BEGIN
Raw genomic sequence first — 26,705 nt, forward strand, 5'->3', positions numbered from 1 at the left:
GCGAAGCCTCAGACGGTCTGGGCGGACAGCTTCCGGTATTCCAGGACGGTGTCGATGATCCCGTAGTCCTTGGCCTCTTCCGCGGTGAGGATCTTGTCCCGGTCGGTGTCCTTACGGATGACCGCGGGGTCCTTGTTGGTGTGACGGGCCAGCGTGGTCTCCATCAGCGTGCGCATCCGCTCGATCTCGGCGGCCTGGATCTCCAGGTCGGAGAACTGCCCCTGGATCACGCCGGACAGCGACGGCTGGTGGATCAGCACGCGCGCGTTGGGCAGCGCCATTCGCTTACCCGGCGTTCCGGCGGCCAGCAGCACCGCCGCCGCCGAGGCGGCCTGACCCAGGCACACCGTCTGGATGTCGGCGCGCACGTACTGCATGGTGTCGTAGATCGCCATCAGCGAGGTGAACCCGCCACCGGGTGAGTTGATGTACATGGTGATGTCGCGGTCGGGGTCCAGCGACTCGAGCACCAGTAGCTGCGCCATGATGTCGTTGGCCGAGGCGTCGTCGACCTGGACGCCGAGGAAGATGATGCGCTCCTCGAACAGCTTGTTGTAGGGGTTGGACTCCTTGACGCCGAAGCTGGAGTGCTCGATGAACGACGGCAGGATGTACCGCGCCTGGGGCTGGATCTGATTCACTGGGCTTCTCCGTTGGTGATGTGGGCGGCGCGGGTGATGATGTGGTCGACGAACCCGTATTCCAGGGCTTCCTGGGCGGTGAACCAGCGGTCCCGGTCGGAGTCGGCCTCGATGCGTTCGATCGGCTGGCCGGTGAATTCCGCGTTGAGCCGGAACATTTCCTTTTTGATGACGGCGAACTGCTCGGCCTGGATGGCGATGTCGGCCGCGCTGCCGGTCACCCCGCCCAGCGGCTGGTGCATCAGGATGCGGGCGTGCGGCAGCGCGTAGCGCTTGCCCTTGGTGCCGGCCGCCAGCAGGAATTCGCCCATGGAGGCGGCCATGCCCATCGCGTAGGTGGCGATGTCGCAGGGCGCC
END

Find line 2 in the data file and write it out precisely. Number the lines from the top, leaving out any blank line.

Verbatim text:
GCGAAGCCTCAGACGGTCTGGGCGGACAGCTTCCGGTATTCCAGGACGGTGTCGATGATCCCGTAGTCCTTGGCCTCTTCCGCGGTGAGGATCTTGTCCCGGTCGGTGTCCTTACGGATGACCGCGGGGTCCTTGTTGGTGTGACGGGCCAGCGTGGTCTCCATCAGCGTGCGCATCCGCTCGATCTCGGCGGCCTGGATCTCCAGGTCGGAGAACTGCCCCTGGATCACGCCGGACAGCGACGGCTGGTGGATCAGCACGCGCGCGTTGGGCAGCGCCATTCGCTTACCCGGCGTTCCGGCGGCCAGCAGCACCGCCGCCGCCGAGGCGGCCTGACCCAGGCACACCGTCTGGATGTCGGCGCGCACGTACTGCATGGTGTCGTAGATCGCCATCAGCGAGGTGAACCCGCCACCGGGTGAGTTGATGTACATGGTGATGTCGCGGTCGGGGTCCAGCGACTCGAGCACCAGTAGCTGCGCCATGATGTCGTTGGCCGAGGCGTCGTCGACCTGGACGCCGAGGAAGATGATGCGCTCCTCGAACAGCTTGTTGTAGGGGTTGGACTCCTTGACGCCGAAGCTGGAGTGCTCGATGAACGACGGCAGGATGTACCGCGCCTGGGGCTGGATCTGATTCACTGGGCTTCTCCGTTGGTGATGTGGGCGGCGCGGGTGATGATGTGGTCGACGAACCCGTATTCCAGGGCTTCCTGGGCGGTGAACCAGCGGTCCCGGTCGGAGTCGGCCTCGATGCGTTCGATCGGCTGGCCGGTGAATTCCGCGTTGAGCCGGAACATTTCCTTTTTGATGACGGCGAACTGCTCGGCCTGGATGGCGATGTCGGCCGCGCTGCCGGTCACCCCGCCCAGCGGCTGGTGCATCAGGATGCGGGCGTGCGGCAGCGCGTAGCGCTTGCCCTTGGTGCCGGCCGCCAGCAGGAATTCGCCCATGGAGGCGGCCATGCCCATCGCGTAGGTGGCGATGTCGCAGGGCGCC